Christmas Eve 2020

          And so it is Christmas. Granted, a Christmas like no other, no matter what your circumstances are.  And yet, we are hearing a familiar story. But this familiar story, for me, has taken on a deeper meaning because of the challenges presented this year. The ‘light shining in the darkness’ has taken me deeper this year.

There is the somewhat obnoxious question to ask when going through a difficult, painful, dark time, of “where is God in this story?”  The spirituality of Advent has been about finding the gift in the darkness. And tonight, we are reminded that Jesus was born as one of us, in the darkness of the evening, in a lonely and lowly stable and so God does indeed understand and know our pain.

This familiar Christmas story is one that we tend to sentimentalize, to make it cozy and comfortable, almost fairy tale like. But there were no talking animals, no drummer boys, it wasn’t a fairy tale. It was real and nowhere close to perfect circumstances. It began with an arduous journey. Joseph and a very pregnant Mary on the long road, on foot, to Bethlehem – and not by choice – ordered by a decree. And when they arrive, it seems that hospitality is in short supply. No room at the inn.  How would you like to deliver a baby in a stable?  It would have been far from cozy and comfortable. It would have been a little scary.

So year we note the juxtaposition between the global grandness of the Emperor decreeing that all the world should be registered and the narrow lowly focus on Joseph and Mary giving birth to a baby in a stable.  What is stunning about this juxtaposition is that Luke confesses it is through the latter – the small, seemingly insignificant, and powerless couple – rather than through the Emperor and his Empire – that God will save the world.

This sets the pattern for how God will act in our world.  Few if any remember much about Augustus or Quirinius, yet close to three billion people will celebrate the birth of the child born to Mary and Joseph this Christmas Day. So, if you feel like you’ve lost all control over your life, remember that God continues to care for the world through the small, easily overlooked gestures of love and fidelity, whether it’s the helping hand of a neighbor, a meal offered with love, the phone call on a lonely night, the sacrifice of a congregation’s traditions for public safety, and on and on.

I loved the recent article about a local 15-year-old student from the Center for Performing and Fine Arts, based in West Chester. She wrote a song entitled “Lonely Christmas”.  She apparently started working on a song with her father last year but it just didn’t work and then, the pandemic happened, and WALLIS (her stage name) managed to come up with a song that has become the embodiment of 2020.  It’s surpassed 1 million views on YouTube and the music industry is interested.  Some of the lyrics are:  “I think about the cozy Christmas’s when I was with you.  Oh, this lonely, lonely Christmas.  Everybody’s throwing stones looking for fights and hugs are not polite. It’s alright, we’re just stuck at a red light.”

I love that – “we’re just stuck at a red light”.   In other words, in our words, the light is shining in the darkness and the darkness could not overcome it.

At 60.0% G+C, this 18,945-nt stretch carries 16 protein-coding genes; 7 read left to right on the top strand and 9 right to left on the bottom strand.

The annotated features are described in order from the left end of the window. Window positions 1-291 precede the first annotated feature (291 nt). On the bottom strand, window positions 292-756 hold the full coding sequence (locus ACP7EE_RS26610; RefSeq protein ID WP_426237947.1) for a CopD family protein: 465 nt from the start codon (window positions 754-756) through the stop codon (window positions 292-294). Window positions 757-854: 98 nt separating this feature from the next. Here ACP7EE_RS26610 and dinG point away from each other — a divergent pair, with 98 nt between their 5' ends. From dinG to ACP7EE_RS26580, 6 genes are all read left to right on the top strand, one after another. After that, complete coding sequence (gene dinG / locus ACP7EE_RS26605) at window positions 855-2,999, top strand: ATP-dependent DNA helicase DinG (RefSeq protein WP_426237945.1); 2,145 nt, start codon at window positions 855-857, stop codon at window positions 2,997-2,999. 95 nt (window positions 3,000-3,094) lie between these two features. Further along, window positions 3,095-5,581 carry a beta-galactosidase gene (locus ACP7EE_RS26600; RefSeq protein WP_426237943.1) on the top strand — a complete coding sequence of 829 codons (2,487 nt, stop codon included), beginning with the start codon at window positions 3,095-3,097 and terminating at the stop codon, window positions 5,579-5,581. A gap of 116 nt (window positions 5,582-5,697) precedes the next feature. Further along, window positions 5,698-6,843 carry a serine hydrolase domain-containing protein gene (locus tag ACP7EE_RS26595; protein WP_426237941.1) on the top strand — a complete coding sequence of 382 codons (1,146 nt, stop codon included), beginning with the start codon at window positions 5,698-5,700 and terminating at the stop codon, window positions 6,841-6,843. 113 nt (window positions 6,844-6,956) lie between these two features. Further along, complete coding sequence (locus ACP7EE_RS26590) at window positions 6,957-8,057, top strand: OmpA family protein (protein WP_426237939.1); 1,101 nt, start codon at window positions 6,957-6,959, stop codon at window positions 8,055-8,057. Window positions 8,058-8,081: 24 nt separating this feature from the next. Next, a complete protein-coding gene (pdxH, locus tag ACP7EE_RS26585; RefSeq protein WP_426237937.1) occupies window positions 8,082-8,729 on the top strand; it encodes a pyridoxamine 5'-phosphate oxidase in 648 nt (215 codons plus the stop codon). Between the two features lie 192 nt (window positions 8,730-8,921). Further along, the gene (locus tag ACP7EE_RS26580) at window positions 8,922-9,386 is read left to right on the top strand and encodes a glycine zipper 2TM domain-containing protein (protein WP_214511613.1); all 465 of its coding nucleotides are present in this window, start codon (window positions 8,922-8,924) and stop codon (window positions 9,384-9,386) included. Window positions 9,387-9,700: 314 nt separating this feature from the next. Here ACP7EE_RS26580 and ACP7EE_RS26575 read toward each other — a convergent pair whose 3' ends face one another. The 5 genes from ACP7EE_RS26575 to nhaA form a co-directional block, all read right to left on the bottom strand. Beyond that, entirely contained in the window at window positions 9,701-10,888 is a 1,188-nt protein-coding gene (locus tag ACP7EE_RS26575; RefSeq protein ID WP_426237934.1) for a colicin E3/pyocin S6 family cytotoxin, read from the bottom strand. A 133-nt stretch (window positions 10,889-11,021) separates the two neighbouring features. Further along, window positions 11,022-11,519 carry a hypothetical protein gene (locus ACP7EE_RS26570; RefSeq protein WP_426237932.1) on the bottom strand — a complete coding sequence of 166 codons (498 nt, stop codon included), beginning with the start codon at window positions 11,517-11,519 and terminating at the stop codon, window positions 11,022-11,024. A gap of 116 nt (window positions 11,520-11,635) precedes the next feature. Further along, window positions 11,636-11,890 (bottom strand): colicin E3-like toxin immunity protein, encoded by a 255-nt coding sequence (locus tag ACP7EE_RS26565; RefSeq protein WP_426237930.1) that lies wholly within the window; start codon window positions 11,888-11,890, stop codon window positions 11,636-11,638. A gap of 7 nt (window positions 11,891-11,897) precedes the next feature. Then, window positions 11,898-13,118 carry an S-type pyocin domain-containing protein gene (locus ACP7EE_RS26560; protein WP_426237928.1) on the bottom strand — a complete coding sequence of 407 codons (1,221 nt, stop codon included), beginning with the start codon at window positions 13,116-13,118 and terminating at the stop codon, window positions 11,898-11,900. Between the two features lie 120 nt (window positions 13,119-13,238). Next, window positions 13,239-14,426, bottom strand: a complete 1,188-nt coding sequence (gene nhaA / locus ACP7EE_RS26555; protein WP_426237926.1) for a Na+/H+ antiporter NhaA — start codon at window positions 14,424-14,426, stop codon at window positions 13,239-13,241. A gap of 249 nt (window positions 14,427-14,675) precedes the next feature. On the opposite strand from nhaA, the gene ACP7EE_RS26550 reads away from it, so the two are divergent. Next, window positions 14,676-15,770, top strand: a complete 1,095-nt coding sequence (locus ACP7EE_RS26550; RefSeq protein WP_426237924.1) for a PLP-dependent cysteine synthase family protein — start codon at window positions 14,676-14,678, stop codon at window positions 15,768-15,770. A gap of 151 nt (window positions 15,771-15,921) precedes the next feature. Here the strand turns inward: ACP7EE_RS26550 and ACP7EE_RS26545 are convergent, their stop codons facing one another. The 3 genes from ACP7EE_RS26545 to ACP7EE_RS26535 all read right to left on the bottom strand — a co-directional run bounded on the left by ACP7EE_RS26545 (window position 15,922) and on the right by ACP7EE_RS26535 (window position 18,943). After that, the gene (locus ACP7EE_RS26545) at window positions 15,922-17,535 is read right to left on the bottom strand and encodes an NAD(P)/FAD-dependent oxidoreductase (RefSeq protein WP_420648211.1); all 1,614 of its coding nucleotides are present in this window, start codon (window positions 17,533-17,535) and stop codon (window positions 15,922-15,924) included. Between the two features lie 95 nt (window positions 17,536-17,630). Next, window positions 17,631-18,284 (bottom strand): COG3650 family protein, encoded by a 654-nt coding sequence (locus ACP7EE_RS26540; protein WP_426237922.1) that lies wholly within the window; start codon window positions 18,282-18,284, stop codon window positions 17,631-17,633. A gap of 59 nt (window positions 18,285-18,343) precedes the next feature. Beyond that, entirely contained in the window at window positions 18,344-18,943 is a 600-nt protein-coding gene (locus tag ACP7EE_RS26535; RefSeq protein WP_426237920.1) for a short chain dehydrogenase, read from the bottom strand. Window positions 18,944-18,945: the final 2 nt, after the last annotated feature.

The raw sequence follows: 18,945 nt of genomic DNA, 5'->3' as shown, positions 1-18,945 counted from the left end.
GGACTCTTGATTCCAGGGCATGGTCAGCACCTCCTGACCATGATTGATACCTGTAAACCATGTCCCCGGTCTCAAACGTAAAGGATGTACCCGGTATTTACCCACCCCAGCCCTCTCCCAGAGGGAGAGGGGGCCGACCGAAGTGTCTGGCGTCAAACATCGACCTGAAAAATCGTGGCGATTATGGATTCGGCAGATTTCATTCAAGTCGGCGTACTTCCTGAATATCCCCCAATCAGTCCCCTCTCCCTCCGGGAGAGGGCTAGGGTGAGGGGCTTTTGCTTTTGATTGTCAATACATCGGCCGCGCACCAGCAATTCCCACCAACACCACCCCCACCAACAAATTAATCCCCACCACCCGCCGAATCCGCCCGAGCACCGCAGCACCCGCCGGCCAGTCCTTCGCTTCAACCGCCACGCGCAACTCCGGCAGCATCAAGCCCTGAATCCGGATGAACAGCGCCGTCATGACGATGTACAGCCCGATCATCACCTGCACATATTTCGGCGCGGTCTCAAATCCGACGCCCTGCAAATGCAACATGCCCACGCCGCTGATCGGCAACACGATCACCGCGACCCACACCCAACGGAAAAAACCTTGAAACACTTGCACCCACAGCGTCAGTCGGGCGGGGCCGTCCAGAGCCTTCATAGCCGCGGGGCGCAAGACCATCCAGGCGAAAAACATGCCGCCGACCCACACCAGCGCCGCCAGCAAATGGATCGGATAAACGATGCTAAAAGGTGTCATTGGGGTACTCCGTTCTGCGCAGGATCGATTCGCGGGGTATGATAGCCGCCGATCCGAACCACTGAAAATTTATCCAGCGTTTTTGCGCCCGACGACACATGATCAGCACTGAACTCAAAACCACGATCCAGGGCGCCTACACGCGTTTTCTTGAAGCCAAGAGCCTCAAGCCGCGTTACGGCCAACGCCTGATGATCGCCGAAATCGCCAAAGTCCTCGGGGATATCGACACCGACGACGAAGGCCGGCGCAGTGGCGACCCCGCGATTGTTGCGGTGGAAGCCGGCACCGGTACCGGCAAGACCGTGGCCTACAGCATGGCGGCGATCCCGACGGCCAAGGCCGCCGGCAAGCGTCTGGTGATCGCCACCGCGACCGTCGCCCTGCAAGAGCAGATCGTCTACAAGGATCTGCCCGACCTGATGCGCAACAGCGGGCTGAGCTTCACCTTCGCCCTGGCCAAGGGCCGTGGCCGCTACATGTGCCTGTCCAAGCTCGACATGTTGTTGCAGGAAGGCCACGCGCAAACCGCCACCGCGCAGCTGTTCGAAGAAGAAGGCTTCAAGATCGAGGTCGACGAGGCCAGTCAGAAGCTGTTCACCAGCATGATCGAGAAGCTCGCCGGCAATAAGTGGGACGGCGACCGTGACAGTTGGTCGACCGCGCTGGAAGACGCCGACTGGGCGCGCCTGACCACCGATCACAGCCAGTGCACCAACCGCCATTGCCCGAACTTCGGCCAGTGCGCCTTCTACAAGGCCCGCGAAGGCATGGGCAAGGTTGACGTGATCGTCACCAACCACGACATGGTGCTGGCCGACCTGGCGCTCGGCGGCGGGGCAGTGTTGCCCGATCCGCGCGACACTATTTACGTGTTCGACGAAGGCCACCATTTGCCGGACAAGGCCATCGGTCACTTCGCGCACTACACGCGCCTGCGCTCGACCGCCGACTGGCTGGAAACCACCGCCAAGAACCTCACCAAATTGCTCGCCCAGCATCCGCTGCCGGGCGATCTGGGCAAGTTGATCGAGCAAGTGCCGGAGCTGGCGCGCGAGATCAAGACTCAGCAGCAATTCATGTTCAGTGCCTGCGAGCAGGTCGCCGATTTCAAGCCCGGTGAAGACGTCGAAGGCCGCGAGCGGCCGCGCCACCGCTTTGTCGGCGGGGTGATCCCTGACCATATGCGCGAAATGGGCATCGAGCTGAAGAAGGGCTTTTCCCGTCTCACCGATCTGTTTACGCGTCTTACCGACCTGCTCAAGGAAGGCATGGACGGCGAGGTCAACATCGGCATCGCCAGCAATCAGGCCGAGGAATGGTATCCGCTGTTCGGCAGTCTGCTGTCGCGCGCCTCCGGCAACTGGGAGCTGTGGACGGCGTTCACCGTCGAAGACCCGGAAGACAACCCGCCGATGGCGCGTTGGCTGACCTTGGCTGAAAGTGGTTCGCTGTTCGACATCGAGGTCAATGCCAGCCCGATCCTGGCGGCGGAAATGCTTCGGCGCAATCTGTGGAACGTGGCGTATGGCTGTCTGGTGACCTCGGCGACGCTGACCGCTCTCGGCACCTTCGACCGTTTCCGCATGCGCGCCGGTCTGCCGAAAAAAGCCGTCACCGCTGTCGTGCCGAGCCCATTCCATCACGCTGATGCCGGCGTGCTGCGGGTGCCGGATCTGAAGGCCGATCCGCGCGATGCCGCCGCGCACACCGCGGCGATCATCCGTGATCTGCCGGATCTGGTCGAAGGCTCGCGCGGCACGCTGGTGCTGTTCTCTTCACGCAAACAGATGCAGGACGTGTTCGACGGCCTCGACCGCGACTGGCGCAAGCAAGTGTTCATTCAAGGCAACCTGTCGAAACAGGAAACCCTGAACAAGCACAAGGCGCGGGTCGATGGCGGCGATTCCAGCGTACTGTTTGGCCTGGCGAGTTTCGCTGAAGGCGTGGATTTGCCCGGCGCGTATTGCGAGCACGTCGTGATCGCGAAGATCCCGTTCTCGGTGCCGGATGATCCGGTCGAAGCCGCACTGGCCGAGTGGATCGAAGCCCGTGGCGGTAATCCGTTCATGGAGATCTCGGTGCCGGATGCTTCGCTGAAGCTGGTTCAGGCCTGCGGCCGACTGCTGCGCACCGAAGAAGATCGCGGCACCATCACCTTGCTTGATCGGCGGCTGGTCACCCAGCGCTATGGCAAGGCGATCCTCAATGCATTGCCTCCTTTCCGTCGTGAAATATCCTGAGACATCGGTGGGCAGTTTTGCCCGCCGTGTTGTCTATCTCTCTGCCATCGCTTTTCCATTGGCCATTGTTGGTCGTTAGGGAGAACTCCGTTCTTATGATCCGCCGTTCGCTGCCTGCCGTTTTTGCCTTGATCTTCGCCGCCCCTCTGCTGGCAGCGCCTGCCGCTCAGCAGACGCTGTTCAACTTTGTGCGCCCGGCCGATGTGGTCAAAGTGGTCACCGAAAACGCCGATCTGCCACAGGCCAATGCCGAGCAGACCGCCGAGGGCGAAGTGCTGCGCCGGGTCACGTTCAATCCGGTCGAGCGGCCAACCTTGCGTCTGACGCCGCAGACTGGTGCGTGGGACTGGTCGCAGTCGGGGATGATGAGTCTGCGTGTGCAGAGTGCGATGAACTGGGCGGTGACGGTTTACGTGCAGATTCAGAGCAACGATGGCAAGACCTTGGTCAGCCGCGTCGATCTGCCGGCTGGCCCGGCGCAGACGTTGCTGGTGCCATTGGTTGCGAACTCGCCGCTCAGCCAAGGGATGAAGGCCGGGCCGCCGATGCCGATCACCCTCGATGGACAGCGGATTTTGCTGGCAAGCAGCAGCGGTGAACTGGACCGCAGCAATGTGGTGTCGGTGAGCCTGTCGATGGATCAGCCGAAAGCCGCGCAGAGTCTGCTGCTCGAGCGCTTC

In many ways, God is at work, still changing, loving, and blessing the world. And at a time when it feels like so many of the grand gestures of Christmas have been taken away, perhaps we might find both comfort and courage that God is at work in the many, many small gestures we offer.

I can imagine that, for the folks living in Bethlehem at the time, this night was, for the most part, like any other.  Who would have thought that the long-awaited Messiah – the Savior of the World – would come at this particular place and time? Yet, that’s the way God works – God pours out his blessings of grace and love when you least expect it, wherever you happen to be, without warning, and without a lot of to-do.  Even in the dark.

Two thousand years ago, Bethlehem, Nazareth, and Calvary were pretty ordinary. In fact they were so ordinary, they were ignored, forgotten, and largely hidden from the rest of the world. Yet it was in these ignored, forgotten, hidden places, marked not by wealth and power, but by poverty and isolation, that God chose to come among us, not in deeds of wonder and power, but in the ordinary, hushed cries, of a tiny baby, and the deep groans, of a broken, dying, defeated man.

In the words of Br. James Koester:  “The miracle of Christmas is that God is waiting to be found in places of helplessness, and dependency, in the midst of poverty, and among the ordinary, ignored, forgotten, and hidden of this world.

The miracle of Christmas is that Jesus was born, not to power and wealth, but to helplessness and dependency, to the ordinary, ignored, forgotten and hidden places, not only of the world, but of our lives as well.

Like our first parents, Adam and Eve, we search for god in the bright, the shiny, and the new, and all that looks good to the eyes. Yet Jesus is waiting to be found by us in the poverty of Bethlehem, Nazareth, Calvary. It is there we will find Him, tiny and helpless, surrounded by the shepherds, and lulled to sleep by the song of the angels.

If you are looking to find where Jesus has been born tonight, do not stretch your hand out to the shiny, the bright, and the new. Look to those ordinary, ignored, forgotten and hidden parts of your life, and of our world, and there you will find Him. And then with the shepherds, kneel before him and know him to be, Emmanuel, God with us.”

Christ is born in us over and over and over again.  Come, Lord Jesus, Come into our hearts, this Christmas night!    Amen.